*David Price has really unexpectedly been terrible.
The Rays are 11th in the American League in runs scored and I don’t know that anyone—including myself who believes in this team—is all that shocked. Evan Longoria is swinging the bat well, with a stat line of .362 on-base percentage/.500 slugging percentage. While Rays fans can reasonably expect Ben Zobrist to hit for more power and Matt Joyce to pick up the pace, they can also reasonably expect James Loney’s good start to soon dissipate.
Whether this team can move into the top half of the American League offensively likely depends on whether Desmond Jennings can become a true table-setter. After a disappointing 2012 campaign, Jennings is off to a slow start. Another possibility might be for the middle infield tandem of Yunel Escobar and Kelly Johnson to hit, something they have not done thus far.
Either way, no one doubts that Tampa Bay has to pitch at a very high level if they’re going to make the playoffs. That’s what makes Fernando Rodney’s start so concerning. After a 2012 campaign where he was nothing short of lights-out, Rodney has a 4.76 ERA and an early blown save. The pen as a whole has coughed up three saves thus far, and its 2-for-5 closing ratio is the worst in the American League.
Price joins Dickey as reigning Cy Young winners who are struggling out of the gate. Price has a 6.26 ERA in four starts. In this case though, I think the positives in the rotation outweigh the negatives—Alex Cobb is off to a good start, with a 2.53 ERA and Matt Moore has been dominant, with a 1.00 ERA in his three starts. Given the certainty that Price will start to pitch better, the continued growth of Cobb and Moore is a more significant development.
That’s why I expect Tampa Bay to turn it around and climb back up with the Red Sox/Yankees/Orioles trio in a season-long joust, with the question of the bullpen and the offense determining whether Tampa can ultimately get over the top. The Rays host the Yankees to start next week, including an appearance on ESPN’s Monday Night Baseball. That’s followed by winnable road series at Chicago, Kansas City and Colorado. As with Toronto, Tampa Bay has to approach these early games with some extra intensity.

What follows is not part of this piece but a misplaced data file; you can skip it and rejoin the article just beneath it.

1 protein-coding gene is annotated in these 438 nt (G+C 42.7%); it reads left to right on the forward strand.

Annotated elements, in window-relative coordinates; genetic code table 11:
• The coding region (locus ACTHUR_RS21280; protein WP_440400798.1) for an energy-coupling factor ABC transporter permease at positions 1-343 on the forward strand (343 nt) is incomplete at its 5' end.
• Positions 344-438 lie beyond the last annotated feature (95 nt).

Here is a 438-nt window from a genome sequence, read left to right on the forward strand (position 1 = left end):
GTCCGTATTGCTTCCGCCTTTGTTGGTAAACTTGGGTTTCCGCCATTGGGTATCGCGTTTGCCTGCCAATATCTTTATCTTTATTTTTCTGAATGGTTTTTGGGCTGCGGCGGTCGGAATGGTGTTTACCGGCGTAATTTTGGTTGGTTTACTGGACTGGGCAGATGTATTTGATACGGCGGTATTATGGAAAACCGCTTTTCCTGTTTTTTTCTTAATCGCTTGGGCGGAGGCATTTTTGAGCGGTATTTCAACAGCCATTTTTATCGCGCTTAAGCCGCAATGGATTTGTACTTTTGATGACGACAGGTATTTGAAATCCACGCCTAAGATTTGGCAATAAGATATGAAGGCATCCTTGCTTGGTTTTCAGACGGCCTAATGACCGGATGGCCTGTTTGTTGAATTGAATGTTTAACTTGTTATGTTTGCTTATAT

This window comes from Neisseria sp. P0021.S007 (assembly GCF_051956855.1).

AROUND THE AMERICAN LEAGUE
It was an emotional week in Boston, and the Red Sox delivered a magical moment to their city on Saturday. After a pregame ceremony honoring the victims of the Marathon bombing, Boston beat Kansas City with a three-run homer in the eighth by Daniel Nava. The leftfielder has now hit a grand slam on his first major league pitch (2010) and then jacked the game-winning blast in the first home game after a terrorist attack.
As a Boston fan, I’ve said any number of derogatory things about Yankee fans, and you can be assured that I often thought worse than I actually wrote. As such, I have to tip my cap to their absolute class in singing “Sweet Caroline” to honor Boston this week at Yankee Stadium. And if you see the highlights, the Yankee fans sang the song with real gusto. I’m sure as time goes by I’ll have to throw in some jabs at Yankee backers, but the class and dignity they showed this week will not be forgotten.